I went into medical school because I was interested in the science of medicine, but more than that I knew that a career as a physician would be a gift; as I would have the privilege of serving others and spend my career helping people and families through some of their most vulnerable times as they dealt with health problems.
I became a physician ultimately to help and serve people. Over the past 10 years, I’ve practiced as a cardiologist at Harbor UCLA, a large public hospital, and have been grateful to serve a very vulnerable patient population. Over the years, I have realized that the population I serve in South LA not only needs clinicians that help them with their healthcare needs, but they also need advocates in Sacramento to advocate for increased funding and better systems for their care so that they have improved access to healthcare. Currently, particularly in the outpatient setting, my patients, who predominantly come from communities are color, have below community standard access to care, particularly in the outpatient setting. Our state needs to allocate more resources to our Medi-Cal system so that these vulnerable populations get better access to care.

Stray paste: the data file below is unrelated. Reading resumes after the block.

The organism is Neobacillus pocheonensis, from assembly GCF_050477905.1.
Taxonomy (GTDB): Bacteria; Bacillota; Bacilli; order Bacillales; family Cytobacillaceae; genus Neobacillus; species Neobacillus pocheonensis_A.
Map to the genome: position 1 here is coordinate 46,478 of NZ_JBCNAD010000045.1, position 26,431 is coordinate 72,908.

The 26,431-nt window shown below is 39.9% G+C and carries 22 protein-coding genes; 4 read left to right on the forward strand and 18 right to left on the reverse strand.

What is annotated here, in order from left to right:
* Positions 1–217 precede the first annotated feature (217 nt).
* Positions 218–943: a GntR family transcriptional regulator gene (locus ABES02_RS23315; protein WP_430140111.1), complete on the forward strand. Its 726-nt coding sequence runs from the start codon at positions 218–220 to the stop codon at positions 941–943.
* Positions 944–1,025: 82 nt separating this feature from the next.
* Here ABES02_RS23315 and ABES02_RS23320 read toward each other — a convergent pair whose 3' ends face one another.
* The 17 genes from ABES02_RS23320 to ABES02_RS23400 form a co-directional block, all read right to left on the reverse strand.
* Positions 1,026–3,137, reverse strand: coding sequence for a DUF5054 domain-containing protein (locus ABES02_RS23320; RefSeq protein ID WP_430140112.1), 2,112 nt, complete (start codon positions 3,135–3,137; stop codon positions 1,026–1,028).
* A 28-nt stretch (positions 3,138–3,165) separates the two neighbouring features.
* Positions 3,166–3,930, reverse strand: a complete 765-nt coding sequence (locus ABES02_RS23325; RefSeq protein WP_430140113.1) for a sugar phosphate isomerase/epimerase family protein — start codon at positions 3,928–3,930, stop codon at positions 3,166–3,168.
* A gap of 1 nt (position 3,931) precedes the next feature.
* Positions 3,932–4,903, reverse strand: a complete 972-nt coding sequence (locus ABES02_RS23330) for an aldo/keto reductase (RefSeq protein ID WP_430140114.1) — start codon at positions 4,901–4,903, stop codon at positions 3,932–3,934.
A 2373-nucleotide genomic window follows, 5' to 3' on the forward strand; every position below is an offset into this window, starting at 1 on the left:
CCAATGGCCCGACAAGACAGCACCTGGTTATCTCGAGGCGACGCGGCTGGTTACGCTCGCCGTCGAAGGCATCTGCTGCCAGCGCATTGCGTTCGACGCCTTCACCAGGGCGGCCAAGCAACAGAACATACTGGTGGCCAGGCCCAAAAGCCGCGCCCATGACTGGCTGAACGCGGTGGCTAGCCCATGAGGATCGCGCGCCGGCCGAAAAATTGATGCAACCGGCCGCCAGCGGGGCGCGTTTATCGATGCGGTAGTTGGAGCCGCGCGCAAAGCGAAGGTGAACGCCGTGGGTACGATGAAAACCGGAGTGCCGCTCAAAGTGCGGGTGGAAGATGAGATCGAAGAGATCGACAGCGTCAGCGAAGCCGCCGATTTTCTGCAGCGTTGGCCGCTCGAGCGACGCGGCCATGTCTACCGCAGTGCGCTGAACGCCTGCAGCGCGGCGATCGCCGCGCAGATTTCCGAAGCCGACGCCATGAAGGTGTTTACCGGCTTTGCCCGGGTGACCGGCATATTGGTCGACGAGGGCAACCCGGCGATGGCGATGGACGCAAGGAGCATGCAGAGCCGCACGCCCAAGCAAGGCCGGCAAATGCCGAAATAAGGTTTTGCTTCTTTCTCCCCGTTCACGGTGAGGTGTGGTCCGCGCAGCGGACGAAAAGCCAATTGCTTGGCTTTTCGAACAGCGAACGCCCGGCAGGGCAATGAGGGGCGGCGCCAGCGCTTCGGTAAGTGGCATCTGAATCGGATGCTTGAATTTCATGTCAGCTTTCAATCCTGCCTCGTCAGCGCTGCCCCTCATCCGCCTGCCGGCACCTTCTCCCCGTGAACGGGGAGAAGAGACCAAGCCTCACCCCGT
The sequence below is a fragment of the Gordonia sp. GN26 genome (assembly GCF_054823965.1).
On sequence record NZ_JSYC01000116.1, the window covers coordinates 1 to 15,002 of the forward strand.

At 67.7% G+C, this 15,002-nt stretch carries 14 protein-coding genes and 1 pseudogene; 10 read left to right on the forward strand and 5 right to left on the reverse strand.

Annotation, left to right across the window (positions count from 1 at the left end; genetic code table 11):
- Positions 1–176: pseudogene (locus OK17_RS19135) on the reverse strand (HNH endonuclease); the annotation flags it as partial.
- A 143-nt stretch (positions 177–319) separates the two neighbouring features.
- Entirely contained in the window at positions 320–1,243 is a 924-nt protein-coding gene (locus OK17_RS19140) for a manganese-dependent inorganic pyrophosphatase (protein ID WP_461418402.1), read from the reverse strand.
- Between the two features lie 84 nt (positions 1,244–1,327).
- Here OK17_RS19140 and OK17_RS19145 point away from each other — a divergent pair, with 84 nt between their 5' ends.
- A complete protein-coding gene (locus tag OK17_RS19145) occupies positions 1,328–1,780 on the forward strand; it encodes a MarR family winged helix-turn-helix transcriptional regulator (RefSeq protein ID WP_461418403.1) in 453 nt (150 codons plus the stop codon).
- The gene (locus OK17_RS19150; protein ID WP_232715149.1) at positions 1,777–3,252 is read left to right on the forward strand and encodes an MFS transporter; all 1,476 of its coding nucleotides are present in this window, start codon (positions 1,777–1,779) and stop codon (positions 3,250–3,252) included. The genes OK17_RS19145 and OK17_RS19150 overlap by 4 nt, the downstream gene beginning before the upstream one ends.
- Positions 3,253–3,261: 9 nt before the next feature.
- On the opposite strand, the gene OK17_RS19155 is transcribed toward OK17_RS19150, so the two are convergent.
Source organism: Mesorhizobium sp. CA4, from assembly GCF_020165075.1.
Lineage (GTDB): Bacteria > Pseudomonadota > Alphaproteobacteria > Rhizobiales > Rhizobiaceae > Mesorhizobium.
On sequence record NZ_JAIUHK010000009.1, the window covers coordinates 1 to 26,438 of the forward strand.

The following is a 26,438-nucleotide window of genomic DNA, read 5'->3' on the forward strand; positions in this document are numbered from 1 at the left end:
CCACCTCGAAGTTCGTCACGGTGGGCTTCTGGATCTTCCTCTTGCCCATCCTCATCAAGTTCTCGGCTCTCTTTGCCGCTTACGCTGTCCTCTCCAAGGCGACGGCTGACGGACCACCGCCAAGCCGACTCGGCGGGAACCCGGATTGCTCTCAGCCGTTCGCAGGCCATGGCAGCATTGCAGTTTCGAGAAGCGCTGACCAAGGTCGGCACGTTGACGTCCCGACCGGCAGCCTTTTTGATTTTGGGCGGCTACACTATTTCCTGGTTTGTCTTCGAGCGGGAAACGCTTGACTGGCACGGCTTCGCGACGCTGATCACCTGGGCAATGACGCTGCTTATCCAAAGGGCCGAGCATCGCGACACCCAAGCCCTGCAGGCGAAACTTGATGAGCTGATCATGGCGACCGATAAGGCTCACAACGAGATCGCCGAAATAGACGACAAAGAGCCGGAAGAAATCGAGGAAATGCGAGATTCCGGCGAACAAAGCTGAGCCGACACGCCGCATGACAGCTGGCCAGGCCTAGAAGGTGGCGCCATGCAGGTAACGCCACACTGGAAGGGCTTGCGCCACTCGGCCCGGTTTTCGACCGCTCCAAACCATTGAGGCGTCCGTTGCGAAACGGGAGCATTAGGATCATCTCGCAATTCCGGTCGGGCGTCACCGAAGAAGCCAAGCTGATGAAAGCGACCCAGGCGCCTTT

Most physicians go into medicine to take care of patients on a day to day basis. Unfortunately, there are numerous systemic issues with our healthcare system, and we are called as a profession not only to practice medicine but to lead. There are not enough physician leaders in government to have a strong enough voice. We need more physician leaders to advocate for our patients, as most government officials don’t truly know the ins and outs of how our healthcare systems work, making it hard to lead on the subject. COVID19 particularly has highlighted the problems, disparities, and areas of fragility that exist in our healthcare system, and we need more physician leaders at every level of government.
Politics and governing is about coalition building. I’d advise physicians who are thinking about running for office to get involved in their communities, learn about the needs of their neighbors and develop ideas about how best to address them, so that when the time comes they will be able to lead and develop coalitions necessary to run a meaningful campaign.
I’m thankful that my physician wife (Kathy) is so supportive, as it is definitely challenging to work full time, serve as an elected official, run a campaign, and have a young son. Without my wife’s support, I would not be able to do this. Kathy and I have always been mission oriented, and particularly given what COVID19 has shown us about our healthcare systems, we are both inspired to take on this challenge.